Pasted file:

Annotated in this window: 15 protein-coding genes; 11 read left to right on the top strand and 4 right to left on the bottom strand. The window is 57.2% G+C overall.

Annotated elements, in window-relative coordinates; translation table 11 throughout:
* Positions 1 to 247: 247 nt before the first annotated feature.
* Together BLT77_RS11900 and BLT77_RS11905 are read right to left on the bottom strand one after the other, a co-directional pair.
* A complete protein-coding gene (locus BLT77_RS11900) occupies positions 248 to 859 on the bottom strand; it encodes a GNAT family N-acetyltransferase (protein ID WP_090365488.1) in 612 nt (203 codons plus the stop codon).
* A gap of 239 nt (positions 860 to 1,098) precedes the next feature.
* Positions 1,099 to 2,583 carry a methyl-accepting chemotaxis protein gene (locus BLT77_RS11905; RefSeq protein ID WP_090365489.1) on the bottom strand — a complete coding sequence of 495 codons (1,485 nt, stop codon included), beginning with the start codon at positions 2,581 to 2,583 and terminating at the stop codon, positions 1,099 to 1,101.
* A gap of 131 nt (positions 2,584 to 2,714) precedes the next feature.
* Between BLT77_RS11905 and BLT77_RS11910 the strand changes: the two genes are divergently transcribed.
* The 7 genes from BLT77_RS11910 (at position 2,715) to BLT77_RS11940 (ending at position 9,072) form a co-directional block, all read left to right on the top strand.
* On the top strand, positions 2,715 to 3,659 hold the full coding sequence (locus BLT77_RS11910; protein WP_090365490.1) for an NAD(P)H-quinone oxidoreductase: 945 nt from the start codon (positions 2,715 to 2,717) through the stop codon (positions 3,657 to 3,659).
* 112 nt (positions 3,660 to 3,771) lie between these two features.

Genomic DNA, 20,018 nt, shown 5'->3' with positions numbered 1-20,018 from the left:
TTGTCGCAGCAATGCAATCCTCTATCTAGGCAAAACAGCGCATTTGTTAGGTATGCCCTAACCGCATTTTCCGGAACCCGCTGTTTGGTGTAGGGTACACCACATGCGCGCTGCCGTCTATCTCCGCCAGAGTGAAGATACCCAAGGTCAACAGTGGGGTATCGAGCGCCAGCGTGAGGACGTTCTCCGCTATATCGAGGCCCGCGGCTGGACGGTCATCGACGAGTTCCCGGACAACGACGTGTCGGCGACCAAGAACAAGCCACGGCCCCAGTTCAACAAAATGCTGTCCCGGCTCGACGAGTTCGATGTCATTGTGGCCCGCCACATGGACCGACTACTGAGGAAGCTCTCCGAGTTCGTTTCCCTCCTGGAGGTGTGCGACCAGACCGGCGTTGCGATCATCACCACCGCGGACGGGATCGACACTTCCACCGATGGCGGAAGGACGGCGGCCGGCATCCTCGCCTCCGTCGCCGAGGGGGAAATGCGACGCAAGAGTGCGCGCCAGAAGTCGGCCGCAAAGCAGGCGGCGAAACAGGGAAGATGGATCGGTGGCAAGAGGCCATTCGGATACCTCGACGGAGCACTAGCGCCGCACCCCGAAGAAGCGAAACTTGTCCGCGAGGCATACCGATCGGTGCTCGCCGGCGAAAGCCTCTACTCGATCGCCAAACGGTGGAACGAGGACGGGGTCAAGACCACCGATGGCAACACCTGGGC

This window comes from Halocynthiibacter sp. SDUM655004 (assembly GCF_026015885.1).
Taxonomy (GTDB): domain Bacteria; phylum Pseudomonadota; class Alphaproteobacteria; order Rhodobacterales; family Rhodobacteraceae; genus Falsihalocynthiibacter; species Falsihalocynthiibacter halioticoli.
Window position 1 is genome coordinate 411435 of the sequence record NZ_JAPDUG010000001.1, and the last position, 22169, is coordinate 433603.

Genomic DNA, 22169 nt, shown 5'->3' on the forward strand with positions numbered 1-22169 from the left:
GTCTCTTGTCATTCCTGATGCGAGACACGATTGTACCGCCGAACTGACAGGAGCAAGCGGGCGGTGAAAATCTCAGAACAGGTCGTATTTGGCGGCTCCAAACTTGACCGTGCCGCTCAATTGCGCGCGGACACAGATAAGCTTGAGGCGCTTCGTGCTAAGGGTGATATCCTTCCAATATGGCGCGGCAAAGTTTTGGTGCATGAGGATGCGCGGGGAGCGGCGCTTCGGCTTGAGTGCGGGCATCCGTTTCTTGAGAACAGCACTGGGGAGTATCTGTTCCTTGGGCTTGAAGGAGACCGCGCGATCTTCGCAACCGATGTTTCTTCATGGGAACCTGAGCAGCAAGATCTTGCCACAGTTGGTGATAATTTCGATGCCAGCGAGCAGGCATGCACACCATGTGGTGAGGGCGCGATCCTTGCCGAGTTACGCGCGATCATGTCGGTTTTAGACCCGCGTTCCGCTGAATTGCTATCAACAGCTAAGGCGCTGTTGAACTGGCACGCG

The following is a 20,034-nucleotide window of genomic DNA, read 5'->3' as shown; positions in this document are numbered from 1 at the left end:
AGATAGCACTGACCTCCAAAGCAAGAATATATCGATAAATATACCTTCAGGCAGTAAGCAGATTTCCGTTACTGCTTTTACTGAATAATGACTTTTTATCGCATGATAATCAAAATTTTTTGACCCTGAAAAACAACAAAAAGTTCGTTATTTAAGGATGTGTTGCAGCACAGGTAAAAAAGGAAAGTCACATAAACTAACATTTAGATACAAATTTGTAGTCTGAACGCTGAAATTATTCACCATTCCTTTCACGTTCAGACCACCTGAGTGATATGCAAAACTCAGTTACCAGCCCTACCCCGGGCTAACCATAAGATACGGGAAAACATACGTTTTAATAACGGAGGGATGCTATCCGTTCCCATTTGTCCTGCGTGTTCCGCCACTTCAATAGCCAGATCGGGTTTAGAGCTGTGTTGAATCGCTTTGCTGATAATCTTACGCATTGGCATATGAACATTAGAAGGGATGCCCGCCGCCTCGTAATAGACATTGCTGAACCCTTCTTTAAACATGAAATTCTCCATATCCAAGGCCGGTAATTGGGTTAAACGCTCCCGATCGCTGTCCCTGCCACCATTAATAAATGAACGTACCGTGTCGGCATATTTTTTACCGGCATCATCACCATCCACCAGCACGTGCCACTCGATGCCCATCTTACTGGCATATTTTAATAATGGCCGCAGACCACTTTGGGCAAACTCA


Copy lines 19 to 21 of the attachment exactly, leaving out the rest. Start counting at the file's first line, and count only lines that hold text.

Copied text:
GTCTCTTGTCATTCCTGATGCGAGACACGATTGTACCGCCGAACTGACAGGAGCAAGCGGGCGGTGAAAATCTCAGAACAGGTCGTATTTGGCGGCTCCAAACTTGACCGTGCCGCTCAATTGCGCGCGGACACAGATAAGCTTGAGGCGCTTCGTGCTAAGGGTGATATCCTTCCAATATGGCGCGGCAAAGTTTTGGTGCATGAGGATGCGCGGGGAGCGGCGCTTCGGCTTGAGTGCGGGCATCCGTTTCTTGAGAACAGCACTGGGGAGTATCTGTTCCTTGGGCTTGAAGGAGACCGCGCGATCTTCGCAACCGATGTTTCTTCATGGGAACCTGAGCAGCAAGATCTTGCCACAGTTGGTGATAATTTCGATGCCAGCGAGCAGGCATGCACACCATGTGGTGAGGGCGCGATCCTTGCCGAGTTACGCGCGATCATGTCGGTTTTAGACCCGCGTTCCGCTGAATTGCTATCAACAGCTAAGGCGCTGTTGAACTGGCACGCG

The following is a 20,034-nucleotide window of genomic DNA, read 5'->3' as shown; positions in this document are numbered from 1 at the left end:
AGATAGCACTGACCTCCAAAGCAAGAATATATCGATAAATATACCTTCAGGCAGTAAGCAGATTTCCGTTACTGCTTTTACTGAATAATGACTTTTTATCGCATGATAATCAAAATTTTTTGACCCTGAAAAACAACAAAAAGTTCGTTATTTAAGGATGTGTTGCAGCACAGGTAAAAAAGGAAAGTCACATAAACTAACATTTAGATACAAATTTGTAGTCTGAACGCTGAAATTATTCACCATTCCTTTCACGTTCAGACCACCTGAGTGATATGCAAAACTCAGTTACCAGCCCTACCCCGGGCTAACCATAAGATACGGGAAAACATACGTTTTAATAACGGAGGGATGCTATCCGTTCCCATTTGTCCTGCGTGTTCCGCCACTTCAATAGCCAGATCGGGTTTAGAGCTGTGTTGAATCGCTTTGCTGATAATCTTACGCATTGGCATATGAACATTAGAAGGGATGCCCGCCGCCTCGTAATAGACATTGCTGAACCCTTCTTTAAACATGAAATTCTCCATATCCAAGGCCGGTAATTGGGTTAAACGCTCCCGATCGCTGTCCCTGCCACCATTAATAAATGAACGTACCGTGTCGGCATATTTTTTACCGGCATCATCACCATCCACCAGCACGTGCCACTCGATGCCCATCTTACTGGCATATTTTAATAATGGCCGCAGACCACTTTGGGCAAACTCA